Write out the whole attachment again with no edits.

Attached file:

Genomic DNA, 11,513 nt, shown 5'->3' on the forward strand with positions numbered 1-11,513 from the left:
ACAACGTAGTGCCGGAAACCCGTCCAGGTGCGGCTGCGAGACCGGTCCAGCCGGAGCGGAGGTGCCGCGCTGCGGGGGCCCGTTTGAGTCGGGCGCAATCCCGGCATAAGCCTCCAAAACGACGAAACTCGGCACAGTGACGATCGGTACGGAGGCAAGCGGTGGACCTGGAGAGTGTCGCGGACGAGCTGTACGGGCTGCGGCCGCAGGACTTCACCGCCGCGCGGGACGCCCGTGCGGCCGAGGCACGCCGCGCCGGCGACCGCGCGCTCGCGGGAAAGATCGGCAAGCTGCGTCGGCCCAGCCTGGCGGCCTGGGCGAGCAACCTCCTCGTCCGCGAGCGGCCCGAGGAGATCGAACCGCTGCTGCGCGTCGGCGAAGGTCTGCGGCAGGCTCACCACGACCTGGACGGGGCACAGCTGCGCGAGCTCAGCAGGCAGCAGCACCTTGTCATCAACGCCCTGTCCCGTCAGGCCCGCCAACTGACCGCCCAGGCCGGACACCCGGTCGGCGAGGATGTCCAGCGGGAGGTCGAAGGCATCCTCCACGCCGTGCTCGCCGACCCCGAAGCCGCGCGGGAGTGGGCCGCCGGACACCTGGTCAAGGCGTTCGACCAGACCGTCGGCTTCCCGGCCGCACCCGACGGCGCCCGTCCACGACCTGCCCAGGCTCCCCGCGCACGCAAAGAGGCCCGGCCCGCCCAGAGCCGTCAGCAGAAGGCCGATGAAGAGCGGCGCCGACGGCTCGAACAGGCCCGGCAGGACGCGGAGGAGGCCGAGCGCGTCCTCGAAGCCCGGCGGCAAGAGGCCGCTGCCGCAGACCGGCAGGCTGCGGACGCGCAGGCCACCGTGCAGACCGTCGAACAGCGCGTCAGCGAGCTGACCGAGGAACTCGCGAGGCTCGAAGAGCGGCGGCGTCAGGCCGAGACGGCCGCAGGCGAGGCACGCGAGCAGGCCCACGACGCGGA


Genomic DNA, 11,513 nt, shown 5'->3' on the forward strand with positions numbered 1-11,513 from the left:
ACAACGTAGTGCCGGAAACCCGTCCAGGTGCGGCTGCGAGACCGGTCCAGCCGGAGCGGAGGTGCCGCGCTGCGGGGGCCCGTTTGAGTCGGGCGCAATCCCGGCATAAGCCTCCAAAACGACGAAACTCGGCACAGTGACGATCGGTACGGAGGCAAGCGGTGGACCTGGAGAGTGTCGCGGACGAGCTGTACGGGCTGCGGCCGCAGGACTTCACCGCCGCGCGGGACGCCCGTGCGGCCGAGGCACGCCGCGCCGGCGACCGCGCGCTCGCGGGAAAGATCGGCAAGCTGCGTCGGCCCAGCCTGGCGGCCTGGGCGAGCAACCTCCTCGTCCGCGAGCGGCCCGAGGAGATCGAACCGCTGCTGCGCGTCGGCGAAGGTCTGCGGCAGGCTCACCACGACCTGGACGGGGCACAGCTGCGCGAGCTCAGCAGGCAGCAGCACCTTGTCATCAACGCCCTGTCCCGTCAGGCCCGCCAACTGACCGCCCAGGCCGGACACCCGGTCGGCGAGGATGTCCAGCGGGAGGTCGAAGGCATCCTCCACGCCGTGCTCGCCGACCCCGAAGCCGCGCGGGAGTGGGCCGCCGGACACCTGGTCAAGGCGTTCGACCAGACCGTCGGCTTCCCGGCCGCACCCGACGGCGCCCGTCCACGACCTGCCCAGGCTCCCCGCGCACGCAAAGAGGCCCGGCCCGCCCAGAGCCGTCAGCAGAAGGCCGATGAAGAGCGGCGCCGACGGCTCGAACAGGCCCGGCAGGACGCGGAGGAGGCCGAGCGCGTCCTCGAAGCCCGGCGGCAAGAGGCCGCTGCCGCAGACCGGCAGGCTGCGGACGCGCAGGCCACCGTGCAGACCGTCGAACAGCGCGTCAGCGAGCTGACCGAGGAACTCGCGAGGCTCGAAGAGCGGCGGCGTCAGGCCGAGACGGCCGCAGGCGAGGCACGCGAGCAGGCCCACGACGCGGA